What is a gene today?

Griffiths, P. E. (2006). What is a gene today?. In: Anne Farmer and Mariapaola Piccardi, XIV World Congress on Psychiatric Genetics: Abstracts. XIV World Congress on Psychiatric Genetics, Cagliari, Italy, (685-685). 28 October - 1 November 2006. doi:10.1002/ajmg.b.30408

Author Griffiths, P. E.
Title of paper What is a gene today?
Conference name XIV World Congress on Psychiatric Genetics
Conference location Cagliari, Italy
Conference dates 28 October - 1 November 2006
Proceedings title XIV World Congress on Psychiatric Genetics: Abstracts   Check publisher's open access policy
Journal name American Journal of Medical Genetics Part B: Neuropsychiatric Genetics   Check publisher's open access policy
Place of Publication Hoboken, NJ, U.S.A.
Publisher John Wiley & Sons
Publication Year 2006
Sub-type Published abstract
DOI 10.1002/ajmg.b.30408
ISSN 1552-4841
Editor Anne Farmer
Mariapaola Piccardi
Volume 141B
Issue 7
Start page 685
End page 685
Total pages 1
Language eng
Abstract/Summary Historians of genetics agree that multiple conceptions of the gene have coexisted at each stages in the history of genetics and that the resulting partial ambiguity has often contributed to the success of genetics, both because workers in different areas have needed to communicate and to draw on one another’s results despite wrestled with very different scientific challenges, and because empirical findings have often challenged the presuppositions of existing conceptions of the gene. Today, a number of different conceptions of the gene coexist in the biosciences. An ‘instrumental’ gene similar to that of classical genetics retains a critical role in the construction and interpretation of experiments in which the relationship between genotype and phenotype is explored via hybridization between organisms or directly between nucleic acid molecules. It also plays an important theoretical role in the foundations of disciplines such as quantitative genetics and population genetics. A ‘nominal’ gene, defined by the practice of genetic nomenclature, is a critical practical tool and allows communication between bioscientists in a wide range of fields to be grounded in welldefined sequences of nucleotides. This concept, however, does not embody major theoretical insights into genome structure or function. Instead, a ‘post-genomic’ conception of the gene embodies the continuing project of understanding how genome structure supports genome function, but with a deflationary picture of the gene as a structural unit. This final concept of the gene poses a significant challenge to earlier assumptions about the relationship between genome structure and function, and between genotype and phenotype.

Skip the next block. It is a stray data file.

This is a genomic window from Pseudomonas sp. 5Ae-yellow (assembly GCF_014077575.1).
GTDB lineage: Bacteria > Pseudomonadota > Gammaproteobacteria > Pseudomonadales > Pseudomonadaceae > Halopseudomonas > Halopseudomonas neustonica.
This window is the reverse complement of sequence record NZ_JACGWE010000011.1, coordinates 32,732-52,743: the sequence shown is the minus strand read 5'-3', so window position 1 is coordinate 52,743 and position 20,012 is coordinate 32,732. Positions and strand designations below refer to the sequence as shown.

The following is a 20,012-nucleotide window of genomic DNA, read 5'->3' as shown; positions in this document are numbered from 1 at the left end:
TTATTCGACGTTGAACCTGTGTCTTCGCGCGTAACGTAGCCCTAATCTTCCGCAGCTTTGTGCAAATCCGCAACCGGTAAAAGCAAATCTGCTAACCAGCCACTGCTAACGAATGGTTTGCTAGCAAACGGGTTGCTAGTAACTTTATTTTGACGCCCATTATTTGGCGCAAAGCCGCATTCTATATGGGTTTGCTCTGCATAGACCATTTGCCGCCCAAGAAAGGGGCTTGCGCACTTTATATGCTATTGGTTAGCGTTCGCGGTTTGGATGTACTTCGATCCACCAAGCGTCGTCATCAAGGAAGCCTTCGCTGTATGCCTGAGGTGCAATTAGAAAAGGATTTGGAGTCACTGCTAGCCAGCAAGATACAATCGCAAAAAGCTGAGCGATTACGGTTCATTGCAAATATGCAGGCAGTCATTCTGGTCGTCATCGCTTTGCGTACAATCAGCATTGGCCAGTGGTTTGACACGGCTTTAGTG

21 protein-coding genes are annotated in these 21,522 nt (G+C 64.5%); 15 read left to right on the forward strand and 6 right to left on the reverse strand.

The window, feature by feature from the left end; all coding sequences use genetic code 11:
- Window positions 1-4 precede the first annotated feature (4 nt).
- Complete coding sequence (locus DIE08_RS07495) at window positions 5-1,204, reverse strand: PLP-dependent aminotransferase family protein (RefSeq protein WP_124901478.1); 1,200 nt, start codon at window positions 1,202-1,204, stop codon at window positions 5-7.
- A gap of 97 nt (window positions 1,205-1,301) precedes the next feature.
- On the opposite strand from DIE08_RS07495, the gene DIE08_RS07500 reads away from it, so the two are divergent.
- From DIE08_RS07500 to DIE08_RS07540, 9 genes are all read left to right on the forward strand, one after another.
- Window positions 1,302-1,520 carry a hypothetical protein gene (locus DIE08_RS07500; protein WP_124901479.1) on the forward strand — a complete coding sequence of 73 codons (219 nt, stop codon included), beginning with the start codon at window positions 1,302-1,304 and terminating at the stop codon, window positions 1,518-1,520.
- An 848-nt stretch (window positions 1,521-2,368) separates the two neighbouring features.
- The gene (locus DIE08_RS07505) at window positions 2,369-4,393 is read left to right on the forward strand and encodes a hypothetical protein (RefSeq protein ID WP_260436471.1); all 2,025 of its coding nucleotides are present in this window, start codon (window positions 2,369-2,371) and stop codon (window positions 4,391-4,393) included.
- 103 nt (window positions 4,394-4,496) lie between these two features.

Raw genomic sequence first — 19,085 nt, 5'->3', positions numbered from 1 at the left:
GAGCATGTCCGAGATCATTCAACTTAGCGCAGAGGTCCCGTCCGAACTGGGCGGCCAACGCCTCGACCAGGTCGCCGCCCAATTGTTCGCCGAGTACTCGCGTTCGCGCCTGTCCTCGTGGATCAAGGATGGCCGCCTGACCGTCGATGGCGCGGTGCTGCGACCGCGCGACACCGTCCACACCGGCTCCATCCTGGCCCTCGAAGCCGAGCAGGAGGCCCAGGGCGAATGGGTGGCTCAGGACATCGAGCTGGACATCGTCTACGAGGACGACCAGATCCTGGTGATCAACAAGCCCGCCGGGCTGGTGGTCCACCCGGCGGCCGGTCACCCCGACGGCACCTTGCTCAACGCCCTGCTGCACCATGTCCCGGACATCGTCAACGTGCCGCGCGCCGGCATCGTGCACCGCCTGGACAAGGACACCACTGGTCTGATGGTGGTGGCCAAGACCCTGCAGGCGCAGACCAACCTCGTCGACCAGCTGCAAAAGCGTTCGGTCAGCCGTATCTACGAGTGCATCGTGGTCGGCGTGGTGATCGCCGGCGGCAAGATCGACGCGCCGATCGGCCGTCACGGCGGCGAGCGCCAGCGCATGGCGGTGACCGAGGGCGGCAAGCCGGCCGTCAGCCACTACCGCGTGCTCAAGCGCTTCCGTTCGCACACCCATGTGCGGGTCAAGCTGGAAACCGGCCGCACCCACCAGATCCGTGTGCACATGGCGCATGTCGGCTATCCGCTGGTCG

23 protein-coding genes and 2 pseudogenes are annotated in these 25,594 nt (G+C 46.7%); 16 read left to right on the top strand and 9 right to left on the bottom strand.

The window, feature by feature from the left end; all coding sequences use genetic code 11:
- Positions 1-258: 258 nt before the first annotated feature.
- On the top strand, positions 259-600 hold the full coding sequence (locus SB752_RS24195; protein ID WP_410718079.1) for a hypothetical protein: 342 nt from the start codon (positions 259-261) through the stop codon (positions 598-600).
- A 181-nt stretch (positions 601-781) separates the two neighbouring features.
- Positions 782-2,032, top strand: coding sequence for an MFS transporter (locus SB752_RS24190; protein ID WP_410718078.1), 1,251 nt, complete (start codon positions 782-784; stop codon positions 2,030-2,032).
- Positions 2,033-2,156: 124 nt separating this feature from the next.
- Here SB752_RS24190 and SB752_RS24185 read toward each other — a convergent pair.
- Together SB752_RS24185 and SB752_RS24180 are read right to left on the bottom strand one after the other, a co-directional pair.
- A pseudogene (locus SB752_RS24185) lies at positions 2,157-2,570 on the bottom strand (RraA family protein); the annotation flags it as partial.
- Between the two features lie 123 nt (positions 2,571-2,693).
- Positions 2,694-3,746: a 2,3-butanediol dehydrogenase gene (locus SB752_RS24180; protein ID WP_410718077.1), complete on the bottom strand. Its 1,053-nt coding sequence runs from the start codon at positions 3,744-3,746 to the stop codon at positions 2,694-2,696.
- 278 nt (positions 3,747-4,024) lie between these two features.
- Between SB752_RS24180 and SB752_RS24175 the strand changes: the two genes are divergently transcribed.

Subjects CX
Q-Index Code CX
Q-Index Status Provisional Code
Institutional Status UQ

Document type: Conference Paper
Collection: School of Medicine Publications
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Created: Wed, 15 Aug 2007, 09:29:13 EST